Making this why, why now, and why you the crux of your storytelling will, over time, shift your problem from the far right of the urgency spectrum to the far left.
Read this post by Scott Schwarzhoff on how Okta defined their why now.
Internalize your ICP’s workflow.
Your product may not be super urgent to your ICP, but it is replacing something that your ICP is doing.
Your ICP is either using a competitive product to solve her problem that, hopefully, your product solves better and faster (if not, ask why not?). Or your ICP has created “her process,” which is simply a series of manual steps or cobbled-together tools like spreadsheets and documents she’s using to complete her task, like the above example with Figma.
Either way, she has a workflow. She is jumping through a series of hoops or using a product that does part of her workflow but not all of it. Internalizing your ICP’s workflow is crucial. I am often surprised by how many startups build beautiful products without fully understanding their ICP’s current workflow.
When solving a non-urgent but significant problem, your value lies in making things faster, easier, cheaper, and better.
You cannot do that without knowing your ICPs workflow backward and forwards.
Be a megaphone
Don’t take this too literally. I am not suggesting you throw money at billboards on 101 or plaster the subway with ads. However, if you are building a product that is solving a significant, highly-useful, and essential problem that is not yet a hair-on-fire problem, you have the responsibility to educate, inform, and build awareness.
Building awareness can start small. As small as personalized customer support, having one-to-one customer conversations via chatbots, a thoughtful, opinionated, and editorialized blog. Boots on the ground community building on social media. Finding and empowering evangelists to authentically talk about their experience working with your product. Be an authoritative voice of your industry by starting a podcast like Gong did on revenue intelligence.
Read this great post from First Round Review on how Figma built its community.
Ignore building a brand at your own risk.
Unless the founders have a design or marketing background, I often get blank stares when I suggest investing in your brand. Branding is often an afterthought for B2B startups, but I’m glad to see that this is changing.
Communicating with some personality and voice to your customers helps them connect with you and remember the experience. A positive experience leads to word-of-mouth referrals. It’s priceless!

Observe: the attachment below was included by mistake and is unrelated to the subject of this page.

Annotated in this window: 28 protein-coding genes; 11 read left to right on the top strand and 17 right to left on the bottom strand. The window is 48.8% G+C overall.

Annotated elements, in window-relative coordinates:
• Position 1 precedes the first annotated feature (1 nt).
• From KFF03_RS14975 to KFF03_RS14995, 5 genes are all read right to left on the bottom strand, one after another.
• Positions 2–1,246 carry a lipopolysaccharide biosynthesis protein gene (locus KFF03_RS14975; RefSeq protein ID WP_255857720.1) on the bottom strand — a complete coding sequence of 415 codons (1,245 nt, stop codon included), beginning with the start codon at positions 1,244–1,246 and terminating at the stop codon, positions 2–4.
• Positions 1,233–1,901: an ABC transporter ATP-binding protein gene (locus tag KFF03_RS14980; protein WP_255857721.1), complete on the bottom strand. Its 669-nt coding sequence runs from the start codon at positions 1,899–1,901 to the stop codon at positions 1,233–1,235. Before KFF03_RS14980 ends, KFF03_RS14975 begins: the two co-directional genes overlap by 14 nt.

Like my earlier point on being your megaphone, branding doesn’t have to start big. Here are two examples of startups that invested in branding by starting small.
Mailchimp started small but added smart, funny brand visual elements into their product. Like this sweating hand gif when you are about to send an email and the high-five once you’ve hit the sent button. Over time their brand evolved to a more whimsical expression. This might change with Intuit acquiring them, but I hope not. Read more about this in this article, Mailchimp’s wild growth
My second example is Gong. Right from the beginning, Gong invested in a brand. They had a particular point of view, a unique voice, and a personality. They embraced a uniquely differentiated look and feel that appealed to their target persona: sales teams. Gong looked quite different from others in their space, like Outreach, Salesloft, or Clari, which made them stand out.
Their voice translated to their revenue intelligence podcast. They were obsessed with customer service from the beginning, which translated to praise from users whose comments and posts they feature on raving fans. They invested in content from the start and continue to do so.
Over time, Gong’s brand personality has evolved to appeal to enterprise customers, and I hope they don’t lose their unique voice because of it.
“When a great team meets a lousy market, market wins. When a lousy team meets a great market, market wins. When a great team meets a great market, something special happens.” Andy Rachleff, Benchmark Capital and Wealthfront
Like Andy says, timing matters. But plenty of startups have succeeded despite being early to the market.
Datadog, Webflow, Hubspot, Airbnb.
There were both direct and indirect competitive alternatives for all these products.
Splunk, WordPress, Marketo, Hotels.
Did these products become urgent over time? Some, maybe. I think their success has more to do with taking on the challenge of educating the market, building a great product experience, and investing in a long-term marketing foundation.